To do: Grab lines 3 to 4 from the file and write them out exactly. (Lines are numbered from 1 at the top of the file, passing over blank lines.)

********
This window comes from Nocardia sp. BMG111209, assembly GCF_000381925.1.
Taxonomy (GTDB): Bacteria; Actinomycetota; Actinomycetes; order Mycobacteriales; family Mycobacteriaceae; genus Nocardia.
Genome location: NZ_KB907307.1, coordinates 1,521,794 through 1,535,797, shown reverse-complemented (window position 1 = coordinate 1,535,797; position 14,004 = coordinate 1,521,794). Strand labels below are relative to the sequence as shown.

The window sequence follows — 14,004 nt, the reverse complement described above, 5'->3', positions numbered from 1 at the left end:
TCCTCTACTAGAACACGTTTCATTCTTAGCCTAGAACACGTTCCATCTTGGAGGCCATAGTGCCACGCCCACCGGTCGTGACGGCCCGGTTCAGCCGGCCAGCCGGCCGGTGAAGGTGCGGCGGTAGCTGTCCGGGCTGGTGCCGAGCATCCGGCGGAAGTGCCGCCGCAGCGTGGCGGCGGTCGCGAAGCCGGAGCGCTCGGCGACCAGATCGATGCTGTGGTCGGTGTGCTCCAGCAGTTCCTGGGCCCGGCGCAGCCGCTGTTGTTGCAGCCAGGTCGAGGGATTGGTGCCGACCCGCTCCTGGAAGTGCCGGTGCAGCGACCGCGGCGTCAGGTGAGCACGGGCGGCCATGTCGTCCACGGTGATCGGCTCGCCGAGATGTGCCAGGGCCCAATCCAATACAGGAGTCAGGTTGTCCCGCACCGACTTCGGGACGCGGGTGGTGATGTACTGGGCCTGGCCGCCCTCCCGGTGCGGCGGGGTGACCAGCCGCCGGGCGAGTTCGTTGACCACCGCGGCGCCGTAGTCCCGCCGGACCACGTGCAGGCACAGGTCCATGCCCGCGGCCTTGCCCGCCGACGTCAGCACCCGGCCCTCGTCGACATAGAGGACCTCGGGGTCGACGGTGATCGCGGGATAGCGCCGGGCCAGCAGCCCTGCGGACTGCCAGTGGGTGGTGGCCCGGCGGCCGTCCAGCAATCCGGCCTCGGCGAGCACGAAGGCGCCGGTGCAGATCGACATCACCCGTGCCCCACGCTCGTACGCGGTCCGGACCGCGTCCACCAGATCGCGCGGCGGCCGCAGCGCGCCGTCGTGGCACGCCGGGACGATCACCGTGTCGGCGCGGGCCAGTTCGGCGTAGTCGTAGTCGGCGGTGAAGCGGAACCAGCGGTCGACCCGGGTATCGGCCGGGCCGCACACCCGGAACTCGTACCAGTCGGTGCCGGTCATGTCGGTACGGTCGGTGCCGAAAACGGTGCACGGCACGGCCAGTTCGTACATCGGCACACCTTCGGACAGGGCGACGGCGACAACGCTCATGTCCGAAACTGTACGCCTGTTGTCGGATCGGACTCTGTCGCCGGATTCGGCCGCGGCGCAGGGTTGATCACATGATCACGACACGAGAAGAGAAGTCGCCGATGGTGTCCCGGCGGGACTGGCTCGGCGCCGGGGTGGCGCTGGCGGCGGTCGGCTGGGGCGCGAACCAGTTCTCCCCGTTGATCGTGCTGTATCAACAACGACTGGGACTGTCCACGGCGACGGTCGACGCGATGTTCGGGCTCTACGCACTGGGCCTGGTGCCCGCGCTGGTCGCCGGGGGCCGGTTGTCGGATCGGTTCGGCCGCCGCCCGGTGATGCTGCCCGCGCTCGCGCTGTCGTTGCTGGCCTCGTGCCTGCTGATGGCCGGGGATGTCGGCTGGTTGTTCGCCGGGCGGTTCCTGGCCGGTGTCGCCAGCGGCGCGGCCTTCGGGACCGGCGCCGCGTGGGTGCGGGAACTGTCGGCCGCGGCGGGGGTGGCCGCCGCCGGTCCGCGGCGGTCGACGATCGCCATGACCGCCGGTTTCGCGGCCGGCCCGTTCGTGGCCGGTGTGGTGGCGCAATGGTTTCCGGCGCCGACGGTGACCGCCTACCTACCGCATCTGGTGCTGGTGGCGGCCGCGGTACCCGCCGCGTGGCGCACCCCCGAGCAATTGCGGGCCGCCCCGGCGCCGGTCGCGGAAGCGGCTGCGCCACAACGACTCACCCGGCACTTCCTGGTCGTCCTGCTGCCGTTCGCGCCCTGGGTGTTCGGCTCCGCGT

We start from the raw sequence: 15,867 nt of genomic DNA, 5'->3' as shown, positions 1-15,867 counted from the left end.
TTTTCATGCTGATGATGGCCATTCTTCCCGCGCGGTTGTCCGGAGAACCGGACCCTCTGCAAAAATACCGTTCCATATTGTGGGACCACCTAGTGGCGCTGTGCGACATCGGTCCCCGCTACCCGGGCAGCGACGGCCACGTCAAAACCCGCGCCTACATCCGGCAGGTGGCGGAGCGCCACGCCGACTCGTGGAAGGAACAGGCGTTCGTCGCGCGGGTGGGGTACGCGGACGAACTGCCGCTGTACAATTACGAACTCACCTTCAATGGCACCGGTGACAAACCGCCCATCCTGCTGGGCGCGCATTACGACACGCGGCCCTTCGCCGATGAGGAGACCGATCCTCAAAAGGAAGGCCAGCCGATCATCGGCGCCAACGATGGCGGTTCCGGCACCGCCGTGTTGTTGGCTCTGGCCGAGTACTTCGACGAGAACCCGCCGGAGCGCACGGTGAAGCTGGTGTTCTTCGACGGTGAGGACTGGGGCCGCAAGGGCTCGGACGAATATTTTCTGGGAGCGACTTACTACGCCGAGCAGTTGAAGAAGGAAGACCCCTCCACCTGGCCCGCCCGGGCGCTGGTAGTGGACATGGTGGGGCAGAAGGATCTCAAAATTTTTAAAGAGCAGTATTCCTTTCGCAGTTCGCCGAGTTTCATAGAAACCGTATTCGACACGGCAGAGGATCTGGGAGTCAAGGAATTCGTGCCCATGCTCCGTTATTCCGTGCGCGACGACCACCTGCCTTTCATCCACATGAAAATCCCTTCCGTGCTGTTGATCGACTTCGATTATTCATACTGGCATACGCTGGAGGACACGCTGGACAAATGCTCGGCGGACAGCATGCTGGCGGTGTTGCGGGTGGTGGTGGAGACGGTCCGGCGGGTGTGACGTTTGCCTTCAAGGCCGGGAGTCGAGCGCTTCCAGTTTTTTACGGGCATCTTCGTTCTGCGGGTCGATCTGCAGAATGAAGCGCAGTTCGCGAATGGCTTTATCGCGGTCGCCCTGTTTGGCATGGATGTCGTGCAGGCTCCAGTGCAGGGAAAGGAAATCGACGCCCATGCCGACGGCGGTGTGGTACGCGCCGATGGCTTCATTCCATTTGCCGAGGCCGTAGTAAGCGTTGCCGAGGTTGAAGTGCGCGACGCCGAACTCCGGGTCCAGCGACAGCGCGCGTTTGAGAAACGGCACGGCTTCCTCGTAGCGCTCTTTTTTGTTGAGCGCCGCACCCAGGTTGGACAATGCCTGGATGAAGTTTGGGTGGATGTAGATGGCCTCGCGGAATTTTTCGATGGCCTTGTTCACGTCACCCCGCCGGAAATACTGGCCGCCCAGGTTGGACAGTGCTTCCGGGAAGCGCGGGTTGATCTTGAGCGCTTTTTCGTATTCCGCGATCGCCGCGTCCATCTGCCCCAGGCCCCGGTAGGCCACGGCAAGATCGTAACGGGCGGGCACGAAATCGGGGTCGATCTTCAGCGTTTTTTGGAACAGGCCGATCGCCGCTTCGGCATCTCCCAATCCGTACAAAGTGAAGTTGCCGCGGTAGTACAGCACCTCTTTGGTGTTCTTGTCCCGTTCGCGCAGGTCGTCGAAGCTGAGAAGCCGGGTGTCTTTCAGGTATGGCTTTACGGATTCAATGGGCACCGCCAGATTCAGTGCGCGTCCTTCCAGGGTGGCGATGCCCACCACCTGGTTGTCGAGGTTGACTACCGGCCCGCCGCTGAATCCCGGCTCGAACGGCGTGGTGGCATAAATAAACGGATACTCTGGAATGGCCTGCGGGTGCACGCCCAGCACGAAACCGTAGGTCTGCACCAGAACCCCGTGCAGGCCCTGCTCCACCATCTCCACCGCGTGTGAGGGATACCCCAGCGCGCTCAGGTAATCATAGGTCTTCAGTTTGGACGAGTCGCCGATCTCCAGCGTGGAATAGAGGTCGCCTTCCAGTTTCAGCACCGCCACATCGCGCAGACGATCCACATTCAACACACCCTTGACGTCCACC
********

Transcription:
Genome location: NZ_KB907307.1, coordinates 1,521,794 through 1,535,797, shown reverse-complemented (window position 1 = coordinate 1,535,797; position 14,004 = coordinate 1,521,794). Strand labels below are relative to the sequence as shown.

The window sequence follows — 14,004 nt, the reverse complement described above, 5'->3', positions numbered from 1 at the left end: